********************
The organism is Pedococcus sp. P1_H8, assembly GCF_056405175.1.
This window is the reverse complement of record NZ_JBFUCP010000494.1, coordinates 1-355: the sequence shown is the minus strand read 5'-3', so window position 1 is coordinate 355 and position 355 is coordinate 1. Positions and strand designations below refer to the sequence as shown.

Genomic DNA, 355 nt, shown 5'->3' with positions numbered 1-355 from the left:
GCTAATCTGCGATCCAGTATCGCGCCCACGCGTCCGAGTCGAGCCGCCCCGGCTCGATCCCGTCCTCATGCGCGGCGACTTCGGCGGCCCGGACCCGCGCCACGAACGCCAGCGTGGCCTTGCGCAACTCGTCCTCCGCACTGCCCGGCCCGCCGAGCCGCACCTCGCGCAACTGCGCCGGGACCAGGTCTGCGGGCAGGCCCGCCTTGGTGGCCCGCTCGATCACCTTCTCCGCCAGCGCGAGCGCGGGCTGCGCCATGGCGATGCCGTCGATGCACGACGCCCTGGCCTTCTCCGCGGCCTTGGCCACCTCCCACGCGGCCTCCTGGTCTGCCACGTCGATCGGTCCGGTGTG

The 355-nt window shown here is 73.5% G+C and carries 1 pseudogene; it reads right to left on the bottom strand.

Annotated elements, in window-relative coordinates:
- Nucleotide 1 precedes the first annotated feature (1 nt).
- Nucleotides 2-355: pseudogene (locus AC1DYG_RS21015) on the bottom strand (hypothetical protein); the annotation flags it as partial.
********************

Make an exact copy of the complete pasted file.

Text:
The organism is Pedococcus sp. P1_H8, assembly GCF_056405175.1.
This window is the reverse complement of record NZ_JBFUCP010000494.1, coordinates 1-355: the sequence shown is the minus strand read 5'-3', so window position 1 is coordinate 355 and position 355 is coordinate 1. Positions and strand designations below refer to the sequence as shown.

Genomic DNA, 355 nt, shown 5'->3' with positions numbered 1-355 from the left:
GCTAATCTGCGATCCAGTATCGCGCCCACGCGTCCGAGTCGAGCCGCCCCGGCTCGATCCCGTCCTCATGCGCGGCGACTTCGGCGGCCCGGACCCGCGCCACGAACGCCAGCGTGGCCTTGCGCAACTCGTCCTCCGCACTGCCCGGCCCGCCGAGCCGCACCTCGCGCAACTGCGCCGGGACCAGGTCTGCGGGCAGGCCCGCCTTGGTGGCCCGCTCGATCACCTTCTCCGCCAGCGCGAGCGCGGGCTGCGCCATGGCGATGCCGTCGATGCACGACGCCCTGGCCTTCTCCGCGGCCTTGGCCACCTCCCACGCGGCCTCCTGGTCTGCCACGTCGATCGGTCCGGTGTG

The 355-nt window shown here is 73.5% G+C and carries 1 pseudogene; it reads right to left on the bottom strand.

Annotated elements, in window-relative coordinates:
- Nucleotide 1 precedes the first annotated feature (1 nt).
- Nucleotides 2-355: pseudogene (locus AC1DYG_RS21015) on the bottom strand (hypothetical protein); the annotation flags it as partial.